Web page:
Dealing with different personalities is one of the most challenging aspects of any group activity. It is also one of the most potentially rewarding! When personalities conflict, it seems that someone is always labeled as having a “bad” attitude. Whether one attitude is good or bad is completely dependent on who is assigning the label. A truly exceptional coach and teammate is able to find a way to motivate and work with any person, regardless of their attitude. Having said that, here are a few common traits that are sometimes considered part of a bad attitude and what you might do to help yourself deal with them.
One of the hardest things to deal with is a lazy person. Whether you area a coach or a teammate of a lazy person, it is frustrating. You can only succeed in reaching your team goals if everyone is on the same page and moving in the same direction. When you perceive someone to be lazy, it is important to first consider things from their point of view. Ask yourself why they are not working as hard as you think they should. Maybe they are dealing with some kind of disappointment in cheerleading, like not getting to stunt in the group that they wanted to be in. Something like that can certainly be de-motivating. Maybe they have some personal difficulties outside of the team. Either way, it could be useful to find an appropriate time to ask them if something is distracting them. Usually that will be the case. And most people are more than willing to open up to someone who is sincerely interested in hearing about their troubles. Once someone knows that another person cares about them, they will be more open to encouragement and motivation from that person. I find that this works much better than certain other tactics like calling someone out in front of the team. It might feel good when you do it, but it usually has the opposite effect of what is intended. Embarrassing or angering someone with a bad attitude is only likely to make things worse, so try to avoid that approach.
Gossip, especially negative gossip, is another aspect of a bad attitude. This is also something that surfaces from time to time with people that usually have good attitudes. It is probably unrealistic to think you can ever completely get rid of all gossip, so keep your expectations reasonable. A lot of people suggest dealing with gossip by simply walking away and not participating. I like this high road approach. However, if you are brave enough, I think confronting a gossip with what they are doing is even more effective. Saying something like, “That person is my teammate and I am not comfortable talking behind their back like this,” will send the message very clearly that not only will you not participate in gossip but that you do not condone it.
Another trait that may be hard to deal with is a cheerleader who never wants to share the spotlight. This is a rather selfish attitude and it can quickly bring down the attitudes of everyone else. Most teams have people of various skill and experience levels, so it is reasonable to expect some cheerleaders will be showcased more than others. However, the same cheerleader should not be in the front and center of every formation. If there really is THAT big of a talent gap between one cheerleader and everyone else then there might be a coaching problem to deal with. Anyway, people that feel the need to always be in the front are usually dealing with some other insecurities. As a teammate, it is best to just be patient and encouraging with those people. It is also important to give plenty of praise and encouragement to other people on the team. This not only lets the other cheerleaders know they are important, it lets the glory hound know that other people are important as well. If it ever becomes to big of a problem, you should let your coach know about it. As a coach, it is very important for your team’s success that you are utilizes everyone’s skills and abilities. No matter how good one star might be, they will never outshine the whole team.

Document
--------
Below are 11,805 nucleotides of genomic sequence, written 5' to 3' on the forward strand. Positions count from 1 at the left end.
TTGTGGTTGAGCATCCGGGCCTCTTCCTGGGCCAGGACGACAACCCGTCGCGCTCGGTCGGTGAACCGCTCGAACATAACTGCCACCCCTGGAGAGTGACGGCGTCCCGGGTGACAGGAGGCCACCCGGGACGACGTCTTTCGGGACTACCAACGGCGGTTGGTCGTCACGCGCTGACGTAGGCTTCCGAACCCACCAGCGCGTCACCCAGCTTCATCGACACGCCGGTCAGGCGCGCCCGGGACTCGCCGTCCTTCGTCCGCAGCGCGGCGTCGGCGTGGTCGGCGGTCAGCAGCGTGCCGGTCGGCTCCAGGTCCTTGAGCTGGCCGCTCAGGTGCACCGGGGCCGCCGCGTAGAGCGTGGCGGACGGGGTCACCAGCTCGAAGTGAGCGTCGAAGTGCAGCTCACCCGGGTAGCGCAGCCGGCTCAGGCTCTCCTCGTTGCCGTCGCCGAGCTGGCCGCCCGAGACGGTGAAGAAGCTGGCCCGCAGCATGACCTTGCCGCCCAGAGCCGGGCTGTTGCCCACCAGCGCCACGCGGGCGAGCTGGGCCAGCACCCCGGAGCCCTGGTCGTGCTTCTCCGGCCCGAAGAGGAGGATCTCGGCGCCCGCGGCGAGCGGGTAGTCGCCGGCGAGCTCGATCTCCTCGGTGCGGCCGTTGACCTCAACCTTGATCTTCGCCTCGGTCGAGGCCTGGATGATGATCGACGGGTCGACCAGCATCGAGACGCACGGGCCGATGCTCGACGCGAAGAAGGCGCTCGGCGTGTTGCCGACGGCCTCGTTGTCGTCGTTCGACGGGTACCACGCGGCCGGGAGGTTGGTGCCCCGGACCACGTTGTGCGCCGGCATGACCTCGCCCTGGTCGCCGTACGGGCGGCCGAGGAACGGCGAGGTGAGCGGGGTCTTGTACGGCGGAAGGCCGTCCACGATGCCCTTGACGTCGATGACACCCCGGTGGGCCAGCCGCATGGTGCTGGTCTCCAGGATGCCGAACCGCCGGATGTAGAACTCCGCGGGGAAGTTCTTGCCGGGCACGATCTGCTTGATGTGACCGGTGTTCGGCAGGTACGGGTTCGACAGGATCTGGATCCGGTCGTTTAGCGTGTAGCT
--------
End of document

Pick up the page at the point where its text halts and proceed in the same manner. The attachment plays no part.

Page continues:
The last difficult trait I want to bring up is the teammate who thinks they are a coach. They may just be trying to help, but it seems like they are constantly telling everyone else what they are doing wrong. This can be a big problem and really alienate someone from the rest of the team. As a coach, I have had to deal with this situation pretty often. Sometimes I make a rule that only a coach is permitted to give criticism at practice. However, not only does that rule usually get ignored, it isn’t even a good rule. A team can improve much quicker if people are allowed to offer suggestions and help to their teammates. Making blanket comments to the whole team to keep comments positive is another good idea that usually doesn’t work for long. People just forget to reinforce the good and only want to point out mistakes. If you notice a teammate constantly criticising other teammates or even yourself, you have to remember to be patient. Tell them that you appreciate their suggestions. Ask them if they have noticed things that you are doing correctly that they think you should continue to do. This will act as a gentle reminder to them that they should reinforce the positive as well as pointing out problem areas. And sometimes, you just have to let your coach know that it is bothering you. As a coach, you have to be ready to tell such a cheerleader if and when they are crossing the line of a helpful teammate and becoming a bossy know-it-all.
In general, none of the traits discussed above need to become major distractions to your team. They can almost all be dealt with effectively by trying to understand what is causing the behavior. Trying to be patient and offering positive behavior to replace the “bad” attitudes is a good step getting everyone on your team on the same page with a good attitude.